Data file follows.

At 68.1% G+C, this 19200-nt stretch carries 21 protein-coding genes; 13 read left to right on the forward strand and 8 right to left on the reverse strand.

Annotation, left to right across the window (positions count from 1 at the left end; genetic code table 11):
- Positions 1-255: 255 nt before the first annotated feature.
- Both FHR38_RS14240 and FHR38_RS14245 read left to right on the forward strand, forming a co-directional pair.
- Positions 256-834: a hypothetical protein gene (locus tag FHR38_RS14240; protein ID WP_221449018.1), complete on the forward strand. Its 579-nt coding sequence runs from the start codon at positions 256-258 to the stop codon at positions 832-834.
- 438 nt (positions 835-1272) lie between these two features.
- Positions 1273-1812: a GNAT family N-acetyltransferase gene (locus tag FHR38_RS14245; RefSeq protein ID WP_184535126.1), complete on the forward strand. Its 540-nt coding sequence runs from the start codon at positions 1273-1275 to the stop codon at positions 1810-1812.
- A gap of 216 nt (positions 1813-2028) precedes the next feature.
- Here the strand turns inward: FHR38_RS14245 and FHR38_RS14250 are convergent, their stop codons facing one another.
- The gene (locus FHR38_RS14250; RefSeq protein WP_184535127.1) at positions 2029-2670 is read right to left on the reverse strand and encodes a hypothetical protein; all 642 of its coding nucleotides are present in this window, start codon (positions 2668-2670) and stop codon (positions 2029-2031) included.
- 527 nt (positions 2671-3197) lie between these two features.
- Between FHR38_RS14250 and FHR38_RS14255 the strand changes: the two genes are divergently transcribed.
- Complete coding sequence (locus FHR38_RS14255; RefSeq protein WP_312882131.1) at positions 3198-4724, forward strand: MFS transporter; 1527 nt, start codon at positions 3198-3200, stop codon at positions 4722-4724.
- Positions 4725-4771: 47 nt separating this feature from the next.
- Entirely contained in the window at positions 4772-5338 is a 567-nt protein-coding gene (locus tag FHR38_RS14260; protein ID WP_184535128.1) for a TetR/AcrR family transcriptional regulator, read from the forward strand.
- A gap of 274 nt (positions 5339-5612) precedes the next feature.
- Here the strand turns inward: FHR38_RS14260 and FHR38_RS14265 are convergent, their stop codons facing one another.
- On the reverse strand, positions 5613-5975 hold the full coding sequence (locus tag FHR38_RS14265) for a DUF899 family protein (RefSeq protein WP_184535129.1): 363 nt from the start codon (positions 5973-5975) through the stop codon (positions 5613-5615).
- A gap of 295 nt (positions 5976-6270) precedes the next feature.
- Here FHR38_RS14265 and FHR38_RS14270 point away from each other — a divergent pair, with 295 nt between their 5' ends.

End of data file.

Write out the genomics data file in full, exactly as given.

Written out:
At 68.1% G+C, this 19200-nt stretch carries 21 protein-coding genes; 13 read left to right on the forward strand and 8 right to left on the reverse strand.

Annotation, left to right across the window (positions count from 1 at the left end; genetic code table 11):
- Positions 1-255: 255 nt before the first annotated feature.
- Both FHR38_RS14240 and FHR38_RS14245 read left to right on the forward strand, forming a co-directional pair.
- Positions 256-834: a hypothetical protein gene (locus tag FHR38_RS14240; protein ID WP_221449018.1), complete on the forward strand. Its 579-nt coding sequence runs from the start codon at positions 256-258 to the stop codon at positions 832-834.
- 438 nt (positions 835-1272) lie between these two features.
- Positions 1273-1812: a GNAT family N-acetyltransferase gene (locus tag FHR38_RS14245; RefSeq protein ID WP_184535126.1), complete on the forward strand. Its 540-nt coding sequence runs from the start codon at positions 1273-1275 to the stop codon at positions 1810-1812.
- A gap of 216 nt (positions 1813-2028) precedes the next feature.
- Here the strand turns inward: FHR38_RS14245 and FHR38_RS14250 are convergent, their stop codons facing one another.
- The gene (locus FHR38_RS14250; RefSeq protein WP_184535127.1) at positions 2029-2670 is read right to left on the reverse strand and encodes a hypothetical protein; all 642 of its coding nucleotides are present in this window, start codon (positions 2668-2670) and stop codon (positions 2029-2031) included.
- 527 nt (positions 2671-3197) lie between these two features.
- Between FHR38_RS14250 and FHR38_RS14255 the strand changes: the two genes are divergently transcribed.
- Complete coding sequence (locus FHR38_RS14255; RefSeq protein WP_312882131.1) at positions 3198-4724, forward strand: MFS transporter; 1527 nt, start codon at positions 3198-3200, stop codon at positions 4722-4724.
- Positions 4725-4771: 47 nt separating this feature from the next.
- Entirely contained in the window at positions 4772-5338 is a 567-nt protein-coding gene (locus tag FHR38_RS14260; protein ID WP_184535128.1) for a TetR/AcrR family transcriptional regulator, read from the forward strand.
- A gap of 274 nt (positions 5339-5612) precedes the next feature.
- Here the strand turns inward: FHR38_RS14260 and FHR38_RS14265 are convergent, their stop codons facing one another.
- On the reverse strand, positions 5613-5975 hold the full coding sequence (locus tag FHR38_RS14265) for a DUF899 family protein (RefSeq protein WP_184535129.1): 363 nt from the start codon (positions 5973-5975) through the stop codon (positions 5613-5615).
- A gap of 295 nt (positions 5976-6270) precedes the next feature.
- Here FHR38_RS14265 and FHR38_RS14270 point away from each other — a divergent pair, with 295 nt between their 5' ends.